of the past, while others may choose to do something more sensual and seductive like a modern boudoir photography shoot. Other contemporary artists like Bryce and Liebowitz have brought an artistic approach to the genre, taking the portrait picture and transforming them into works of art and beauty in their own right. Whatever a woman chooses a glamour shoot has the potential to make every woman feel like a star, for every woman to be able let her light and her beauty shine and capture that forever on film.
Modern glamour portraits – a work of art
‘The more I photograph women, the less it is about transformation. Women
are beautiful. All that matters is enhancing that.’
– Mario Testino
In its purest form, in its golden age the glamour photograph relied on the vision and artistry of the early pioneers of the form to capture captivating and enduring images that had a power and beauty all of their own. Their approach to the portraiture, lighting and staging was artistic and innovative; as much about the artistic process as the subject themselves. Over time due to a number of factors this focus on artistry was lost, replaced by the type of imagery that proved more popular, commercial and lucrative. Today artists of the genre like Mario Testino and Sue Bryce are returning to a more contemporary, creative and artistic approach to portraiture, signalling a return to the past whilst simultaneously moving the field forward in leaps and bounds. Testino in particular creates individual pieces of art whose work has
graced everything from glossy magazines, advertisements and billboards to the collections of major museums and galleries. If you have ever flicked through the pages of Vogue or Vanity Fair and been captivated by the striking imagery blending fashion, beauty and modern
glamour you have probably encountered the work of Testino. He is one part of the modern resurgence of glamour photography that calls on all the hallmarks of the past to capture images that are beautiful, striking and timeless. Testino’s iconic Vanity Fair shoot of Princess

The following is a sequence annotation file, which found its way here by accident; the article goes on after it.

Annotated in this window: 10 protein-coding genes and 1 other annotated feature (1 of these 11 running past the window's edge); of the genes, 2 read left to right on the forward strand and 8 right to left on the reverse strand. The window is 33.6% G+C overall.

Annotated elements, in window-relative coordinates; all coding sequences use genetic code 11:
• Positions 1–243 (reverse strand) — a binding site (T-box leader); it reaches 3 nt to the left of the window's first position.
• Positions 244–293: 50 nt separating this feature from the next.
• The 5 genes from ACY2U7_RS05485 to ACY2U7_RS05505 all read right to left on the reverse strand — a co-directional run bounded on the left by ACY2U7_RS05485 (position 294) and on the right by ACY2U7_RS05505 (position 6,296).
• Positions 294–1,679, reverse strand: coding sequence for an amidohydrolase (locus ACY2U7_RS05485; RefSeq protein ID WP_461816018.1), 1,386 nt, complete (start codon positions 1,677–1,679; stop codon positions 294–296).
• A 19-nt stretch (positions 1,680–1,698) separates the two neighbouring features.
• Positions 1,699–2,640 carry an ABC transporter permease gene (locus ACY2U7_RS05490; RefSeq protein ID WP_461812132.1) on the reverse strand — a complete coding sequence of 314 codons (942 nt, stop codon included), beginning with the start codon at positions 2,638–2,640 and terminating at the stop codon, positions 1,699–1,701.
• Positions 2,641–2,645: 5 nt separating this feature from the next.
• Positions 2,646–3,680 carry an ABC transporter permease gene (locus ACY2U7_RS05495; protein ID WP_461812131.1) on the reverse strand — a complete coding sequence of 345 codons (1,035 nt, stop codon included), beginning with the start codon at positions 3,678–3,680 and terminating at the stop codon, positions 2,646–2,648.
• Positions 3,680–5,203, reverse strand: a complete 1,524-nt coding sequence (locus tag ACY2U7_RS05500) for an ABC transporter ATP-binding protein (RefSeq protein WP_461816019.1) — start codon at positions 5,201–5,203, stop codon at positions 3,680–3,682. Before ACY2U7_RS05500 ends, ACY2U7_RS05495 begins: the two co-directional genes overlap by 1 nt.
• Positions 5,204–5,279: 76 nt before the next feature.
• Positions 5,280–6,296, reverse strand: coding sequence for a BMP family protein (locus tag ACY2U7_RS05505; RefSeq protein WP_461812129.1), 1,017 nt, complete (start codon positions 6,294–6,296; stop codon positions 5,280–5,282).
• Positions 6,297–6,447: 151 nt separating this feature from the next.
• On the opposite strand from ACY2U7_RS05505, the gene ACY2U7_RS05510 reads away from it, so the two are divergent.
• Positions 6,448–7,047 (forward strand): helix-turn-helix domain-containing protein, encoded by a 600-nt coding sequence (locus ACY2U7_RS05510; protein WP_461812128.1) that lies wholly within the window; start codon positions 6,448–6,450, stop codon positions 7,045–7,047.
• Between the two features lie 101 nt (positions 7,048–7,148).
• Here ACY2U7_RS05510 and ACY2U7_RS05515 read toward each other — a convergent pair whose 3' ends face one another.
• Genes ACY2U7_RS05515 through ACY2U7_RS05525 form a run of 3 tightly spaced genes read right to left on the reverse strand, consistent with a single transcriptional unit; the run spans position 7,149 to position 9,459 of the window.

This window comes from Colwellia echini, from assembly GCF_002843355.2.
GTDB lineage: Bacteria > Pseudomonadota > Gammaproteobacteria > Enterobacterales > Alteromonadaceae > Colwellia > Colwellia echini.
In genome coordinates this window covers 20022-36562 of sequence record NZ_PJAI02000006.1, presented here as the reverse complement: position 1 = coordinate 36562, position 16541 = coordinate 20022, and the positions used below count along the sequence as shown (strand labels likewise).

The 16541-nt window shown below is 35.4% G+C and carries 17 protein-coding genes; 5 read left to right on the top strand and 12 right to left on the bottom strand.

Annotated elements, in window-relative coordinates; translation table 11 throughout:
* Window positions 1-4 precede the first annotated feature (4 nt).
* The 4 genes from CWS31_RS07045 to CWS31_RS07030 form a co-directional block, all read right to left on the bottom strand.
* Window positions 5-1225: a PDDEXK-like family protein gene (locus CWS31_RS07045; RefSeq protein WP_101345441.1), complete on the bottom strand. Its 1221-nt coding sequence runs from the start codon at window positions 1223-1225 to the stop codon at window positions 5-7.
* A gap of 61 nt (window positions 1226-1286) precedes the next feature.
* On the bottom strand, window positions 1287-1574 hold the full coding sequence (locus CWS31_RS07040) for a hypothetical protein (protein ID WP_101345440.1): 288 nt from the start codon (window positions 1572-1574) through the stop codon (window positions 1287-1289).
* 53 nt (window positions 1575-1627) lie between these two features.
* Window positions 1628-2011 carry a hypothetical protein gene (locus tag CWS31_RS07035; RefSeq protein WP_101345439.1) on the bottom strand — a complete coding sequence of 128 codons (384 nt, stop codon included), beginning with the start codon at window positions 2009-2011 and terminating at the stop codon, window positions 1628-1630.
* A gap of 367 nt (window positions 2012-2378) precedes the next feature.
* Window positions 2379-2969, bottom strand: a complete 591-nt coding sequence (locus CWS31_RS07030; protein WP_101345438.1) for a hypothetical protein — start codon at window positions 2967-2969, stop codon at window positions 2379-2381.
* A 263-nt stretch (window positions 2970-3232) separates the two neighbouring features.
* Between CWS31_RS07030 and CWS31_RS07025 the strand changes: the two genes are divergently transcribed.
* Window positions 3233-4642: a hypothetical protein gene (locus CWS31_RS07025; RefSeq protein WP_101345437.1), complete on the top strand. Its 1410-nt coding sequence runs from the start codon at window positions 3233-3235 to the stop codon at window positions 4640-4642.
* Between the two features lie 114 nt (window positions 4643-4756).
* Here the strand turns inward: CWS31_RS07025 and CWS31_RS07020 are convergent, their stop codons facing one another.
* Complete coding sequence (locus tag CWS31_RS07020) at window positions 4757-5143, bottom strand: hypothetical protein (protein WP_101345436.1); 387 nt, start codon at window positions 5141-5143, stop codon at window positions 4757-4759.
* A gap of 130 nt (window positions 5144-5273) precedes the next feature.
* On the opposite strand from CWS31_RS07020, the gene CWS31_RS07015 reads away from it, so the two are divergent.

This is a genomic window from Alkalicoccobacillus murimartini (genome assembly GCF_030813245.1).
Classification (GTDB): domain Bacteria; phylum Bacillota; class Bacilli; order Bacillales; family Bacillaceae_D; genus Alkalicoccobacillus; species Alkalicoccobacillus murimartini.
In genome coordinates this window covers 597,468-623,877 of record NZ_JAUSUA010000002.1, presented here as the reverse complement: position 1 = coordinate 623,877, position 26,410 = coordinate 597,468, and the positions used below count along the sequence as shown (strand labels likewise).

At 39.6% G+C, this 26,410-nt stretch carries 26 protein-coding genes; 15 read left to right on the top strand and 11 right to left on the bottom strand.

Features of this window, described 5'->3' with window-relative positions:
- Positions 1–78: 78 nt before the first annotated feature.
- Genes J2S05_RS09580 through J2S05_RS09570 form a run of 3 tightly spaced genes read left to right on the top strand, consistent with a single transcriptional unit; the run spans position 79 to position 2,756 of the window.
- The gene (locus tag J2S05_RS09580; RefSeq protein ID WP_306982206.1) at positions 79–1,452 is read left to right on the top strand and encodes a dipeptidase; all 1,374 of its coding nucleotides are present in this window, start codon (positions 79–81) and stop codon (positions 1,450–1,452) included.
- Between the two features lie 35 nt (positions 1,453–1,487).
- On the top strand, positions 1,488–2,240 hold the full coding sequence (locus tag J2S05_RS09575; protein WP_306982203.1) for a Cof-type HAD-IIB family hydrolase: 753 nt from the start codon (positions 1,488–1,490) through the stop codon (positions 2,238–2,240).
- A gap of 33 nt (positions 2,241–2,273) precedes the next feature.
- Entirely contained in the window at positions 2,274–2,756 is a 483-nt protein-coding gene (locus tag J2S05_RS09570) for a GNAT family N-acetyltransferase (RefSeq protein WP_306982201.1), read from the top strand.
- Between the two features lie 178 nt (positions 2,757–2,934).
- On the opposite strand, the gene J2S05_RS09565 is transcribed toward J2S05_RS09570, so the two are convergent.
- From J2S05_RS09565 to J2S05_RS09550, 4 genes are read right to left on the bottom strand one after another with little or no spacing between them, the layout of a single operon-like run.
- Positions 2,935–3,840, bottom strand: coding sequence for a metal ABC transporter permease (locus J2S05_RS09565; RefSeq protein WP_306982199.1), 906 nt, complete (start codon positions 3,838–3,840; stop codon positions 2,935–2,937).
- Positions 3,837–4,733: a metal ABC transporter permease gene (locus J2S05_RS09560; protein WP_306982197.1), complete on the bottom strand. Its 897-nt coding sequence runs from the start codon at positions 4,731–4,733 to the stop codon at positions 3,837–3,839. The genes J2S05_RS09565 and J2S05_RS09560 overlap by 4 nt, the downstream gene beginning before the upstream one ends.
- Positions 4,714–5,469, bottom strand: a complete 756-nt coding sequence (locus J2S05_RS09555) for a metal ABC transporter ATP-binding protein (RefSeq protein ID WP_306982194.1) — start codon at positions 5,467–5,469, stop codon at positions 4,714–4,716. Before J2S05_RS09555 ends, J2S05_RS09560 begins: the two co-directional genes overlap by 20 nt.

Diana shortly before her death in 1997 is testament to the enduring quality of glamour photography to capture a moment in time and preserve it for prosterity’s sake. Bryce’s style centres on the empowerment of women. She uses her art as a vehicle to explore the beauty that lies within all women, this she states is her goal. Her approach to glamour photography is inspired by fashion and couture clothing, and uses these to enhance the natural beauty of her subjects. What Bryce is able to create are individual works of art, pieces that can stand alone as captivating, enduring and glamorous masterpieces all of their own. Her models if you can call them that are those everyday women, mothers, grandmothers, daughters, wives and partners who are transformed through her contemporary brand of
portraiture. This is the reality of much of the glamour industry today, photographers aim to accentuate a woman’s beauty in a classy and sophisticated fashion.
Modern glamour portraiture photography is the closest that most women will get to looking and feeling like the women that they see in the pages of magazines and websites. For the busy mother or career woman the images in these places seems so far removed from their reality and experience, they find it hard to envision themselves looking like that. A glamour photography session today is a wonderful blend of fashion, beauty, and fun. It is fun that is at the heart of good modern glamour photography. It allows any woman to transform themselves